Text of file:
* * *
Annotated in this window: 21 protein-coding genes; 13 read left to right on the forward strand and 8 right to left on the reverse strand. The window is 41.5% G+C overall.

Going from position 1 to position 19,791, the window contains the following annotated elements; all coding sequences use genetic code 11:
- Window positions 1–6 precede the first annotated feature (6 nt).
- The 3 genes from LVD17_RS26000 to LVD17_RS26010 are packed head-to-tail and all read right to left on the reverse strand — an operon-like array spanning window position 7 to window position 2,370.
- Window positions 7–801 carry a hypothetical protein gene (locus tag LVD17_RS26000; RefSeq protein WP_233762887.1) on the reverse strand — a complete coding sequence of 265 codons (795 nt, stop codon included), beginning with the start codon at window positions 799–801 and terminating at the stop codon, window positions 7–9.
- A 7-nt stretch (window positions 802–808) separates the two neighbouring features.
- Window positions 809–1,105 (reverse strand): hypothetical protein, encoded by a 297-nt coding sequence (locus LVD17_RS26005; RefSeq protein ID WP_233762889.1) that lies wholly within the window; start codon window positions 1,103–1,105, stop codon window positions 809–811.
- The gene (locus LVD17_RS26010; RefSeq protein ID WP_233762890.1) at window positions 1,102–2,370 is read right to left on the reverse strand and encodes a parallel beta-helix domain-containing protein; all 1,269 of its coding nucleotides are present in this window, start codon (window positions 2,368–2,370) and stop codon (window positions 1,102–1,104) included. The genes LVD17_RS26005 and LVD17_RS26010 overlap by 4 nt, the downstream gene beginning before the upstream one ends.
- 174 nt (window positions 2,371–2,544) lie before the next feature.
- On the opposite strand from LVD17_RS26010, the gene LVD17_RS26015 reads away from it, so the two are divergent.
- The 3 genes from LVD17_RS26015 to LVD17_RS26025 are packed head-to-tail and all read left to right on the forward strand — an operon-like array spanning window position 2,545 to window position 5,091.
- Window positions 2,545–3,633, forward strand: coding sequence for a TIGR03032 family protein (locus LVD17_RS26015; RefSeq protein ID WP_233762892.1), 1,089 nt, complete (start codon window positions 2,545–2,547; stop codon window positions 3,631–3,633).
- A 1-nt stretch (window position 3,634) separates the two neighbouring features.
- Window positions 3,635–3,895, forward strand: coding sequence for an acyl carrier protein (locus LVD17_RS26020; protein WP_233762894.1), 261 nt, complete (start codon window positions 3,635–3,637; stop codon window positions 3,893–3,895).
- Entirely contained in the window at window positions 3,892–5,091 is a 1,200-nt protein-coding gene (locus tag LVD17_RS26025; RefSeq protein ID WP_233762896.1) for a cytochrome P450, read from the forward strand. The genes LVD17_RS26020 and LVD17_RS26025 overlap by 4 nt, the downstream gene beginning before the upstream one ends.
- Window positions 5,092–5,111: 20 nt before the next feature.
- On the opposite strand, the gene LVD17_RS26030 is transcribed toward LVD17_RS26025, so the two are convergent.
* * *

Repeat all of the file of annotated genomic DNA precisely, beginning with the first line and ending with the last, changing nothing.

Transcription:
Annotated in this window: 21 protein-coding genes; 13 read left to right on the forward strand and 8 right to left on the reverse strand. The window is 41.5% G+C overall.

Going from position 1 to position 19,791, the window contains the following annotated elements; all coding sequences use genetic code 11:
- Window positions 1–6 precede the first annotated feature (6 nt).
- The 3 genes from LVD17_RS26000 to LVD17_RS26010 are packed head-to-tail and all read right to left on the reverse strand — an operon-like array spanning window position 7 to window position 2,370.
- Window positions 7–801 carry a hypothetical protein gene (locus tag LVD17_RS26000; RefSeq protein WP_233762887.1) on the reverse strand — a complete coding sequence of 265 codons (795 nt, stop codon included), beginning with the start codon at window positions 799–801 and terminating at the stop codon, window positions 7–9.
- A 7-nt stretch (window positions 802–808) separates the two neighbouring features.
- Window positions 809–1,105 (reverse strand): hypothetical protein, encoded by a 297-nt coding sequence (locus LVD17_RS26005; RefSeq protein ID WP_233762889.1) that lies wholly within the window; start codon window positions 1,103–1,105, stop codon window positions 809–811.
- The gene (locus LVD17_RS26010; RefSeq protein ID WP_233762890.1) at window positions 1,102–2,370 is read right to left on the reverse strand and encodes a parallel beta-helix domain-containing protein; all 1,269 of its coding nucleotides are present in this window, start codon (window positions 2,368–2,370) and stop codon (window positions 1,102–1,104) included. The genes LVD17_RS26005 and LVD17_RS26010 overlap by 4 nt, the downstream gene beginning before the upstream one ends.
- 174 nt (window positions 2,371–2,544) lie before the next feature.
- On the opposite strand from LVD17_RS26010, the gene LVD17_RS26015 reads away from it, so the two are divergent.
- The 3 genes from LVD17_RS26015 to LVD17_RS26025 are packed head-to-tail and all read left to right on the forward strand — an operon-like array spanning window position 2,545 to window position 5,091.
- Window positions 2,545–3,633, forward strand: coding sequence for a TIGR03032 family protein (locus LVD17_RS26015; RefSeq protein ID WP_233762892.1), 1,089 nt, complete (start codon window positions 2,545–2,547; stop codon window positions 3,631–3,633).
- A 1-nt stretch (window position 3,634) separates the two neighbouring features.
- Window positions 3,635–3,895, forward strand: coding sequence for an acyl carrier protein (locus LVD17_RS26020; protein WP_233762894.1), 261 nt, complete (start codon window positions 3,635–3,637; stop codon window positions 3,893–3,895).
- Entirely contained in the window at window positions 3,892–5,091 is a 1,200-nt protein-coding gene (locus tag LVD17_RS26025; RefSeq protein ID WP_233762896.1) for a cytochrome P450, read from the forward strand. The genes LVD17_RS26020 and LVD17_RS26025 overlap by 4 nt, the downstream gene beginning before the upstream one ends.
- Window positions 5,092–5,111: 20 nt before the next feature.
- On the opposite strand, the gene LVD17_RS26030 is transcribed toward LVD17_RS26025, so the two are convergent.